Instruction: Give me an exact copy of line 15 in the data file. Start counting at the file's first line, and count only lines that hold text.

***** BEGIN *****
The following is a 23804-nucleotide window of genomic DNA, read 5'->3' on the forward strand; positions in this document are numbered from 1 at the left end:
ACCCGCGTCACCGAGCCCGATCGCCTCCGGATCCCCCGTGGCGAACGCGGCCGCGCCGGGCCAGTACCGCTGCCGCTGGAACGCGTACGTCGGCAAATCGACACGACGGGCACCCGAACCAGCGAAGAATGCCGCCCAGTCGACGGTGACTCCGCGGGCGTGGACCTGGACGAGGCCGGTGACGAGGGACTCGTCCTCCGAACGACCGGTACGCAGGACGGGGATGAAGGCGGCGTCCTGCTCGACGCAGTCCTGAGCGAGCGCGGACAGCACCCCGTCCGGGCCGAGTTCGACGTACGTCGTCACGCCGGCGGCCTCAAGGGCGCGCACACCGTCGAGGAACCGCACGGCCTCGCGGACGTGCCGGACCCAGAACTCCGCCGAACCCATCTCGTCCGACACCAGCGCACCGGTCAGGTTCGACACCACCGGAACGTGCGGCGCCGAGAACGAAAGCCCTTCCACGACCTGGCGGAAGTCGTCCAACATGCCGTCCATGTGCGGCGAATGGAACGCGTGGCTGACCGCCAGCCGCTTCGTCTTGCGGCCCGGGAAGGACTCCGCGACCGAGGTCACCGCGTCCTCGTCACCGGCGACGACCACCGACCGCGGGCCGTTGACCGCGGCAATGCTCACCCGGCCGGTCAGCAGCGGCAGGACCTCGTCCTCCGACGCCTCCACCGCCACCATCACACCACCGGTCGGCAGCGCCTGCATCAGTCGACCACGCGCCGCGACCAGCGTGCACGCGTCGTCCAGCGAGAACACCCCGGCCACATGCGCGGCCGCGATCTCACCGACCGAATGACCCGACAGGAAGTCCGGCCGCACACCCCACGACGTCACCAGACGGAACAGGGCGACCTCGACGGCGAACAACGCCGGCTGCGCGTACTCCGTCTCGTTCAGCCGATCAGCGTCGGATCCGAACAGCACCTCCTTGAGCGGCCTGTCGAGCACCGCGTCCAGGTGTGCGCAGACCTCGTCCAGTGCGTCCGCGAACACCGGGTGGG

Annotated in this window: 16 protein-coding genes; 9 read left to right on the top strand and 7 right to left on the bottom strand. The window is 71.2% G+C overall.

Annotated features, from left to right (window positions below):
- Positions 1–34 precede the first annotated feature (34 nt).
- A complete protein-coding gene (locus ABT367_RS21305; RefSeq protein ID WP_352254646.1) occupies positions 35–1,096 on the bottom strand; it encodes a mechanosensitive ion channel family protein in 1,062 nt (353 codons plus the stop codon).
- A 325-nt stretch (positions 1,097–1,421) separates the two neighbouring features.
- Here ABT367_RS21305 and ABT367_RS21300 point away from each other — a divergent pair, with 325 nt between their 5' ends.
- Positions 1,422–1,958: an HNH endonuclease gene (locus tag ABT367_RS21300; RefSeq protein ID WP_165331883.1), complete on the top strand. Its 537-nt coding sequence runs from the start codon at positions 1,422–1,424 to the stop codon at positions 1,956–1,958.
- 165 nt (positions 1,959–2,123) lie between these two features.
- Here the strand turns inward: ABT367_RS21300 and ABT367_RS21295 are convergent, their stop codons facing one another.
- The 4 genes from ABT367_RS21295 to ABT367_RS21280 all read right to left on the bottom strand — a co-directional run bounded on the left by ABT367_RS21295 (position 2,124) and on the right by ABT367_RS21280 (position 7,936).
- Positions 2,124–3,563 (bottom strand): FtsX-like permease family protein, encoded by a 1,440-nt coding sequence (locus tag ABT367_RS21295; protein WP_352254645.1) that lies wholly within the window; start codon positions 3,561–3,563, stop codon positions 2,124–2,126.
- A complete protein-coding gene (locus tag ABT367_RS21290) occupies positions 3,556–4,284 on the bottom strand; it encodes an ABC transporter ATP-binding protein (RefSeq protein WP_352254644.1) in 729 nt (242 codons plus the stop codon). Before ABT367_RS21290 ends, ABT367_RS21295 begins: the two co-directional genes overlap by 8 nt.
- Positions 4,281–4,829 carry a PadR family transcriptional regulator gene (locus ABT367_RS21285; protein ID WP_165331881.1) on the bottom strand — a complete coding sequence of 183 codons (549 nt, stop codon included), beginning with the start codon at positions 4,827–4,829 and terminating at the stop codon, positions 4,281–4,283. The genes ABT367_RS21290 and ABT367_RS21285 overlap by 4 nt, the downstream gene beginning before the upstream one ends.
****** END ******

- Positions 4,281–4,829 carry a PadR family transcriptional regulator gene (locus ABT367_RS21285; protein ID WP_165331881.1) on the bottom strand — a complete coding sequence of 183 codons (549 nt, stop codon included), beginning with the start codon at positions 4,827–4,829 and terminating at the stop codon, positions 4,281–4,283. The genes ABT367_RS21290 and ABT367_RS21285 overlap by 4 nt, the downstream gene beginning before the upstream one ends.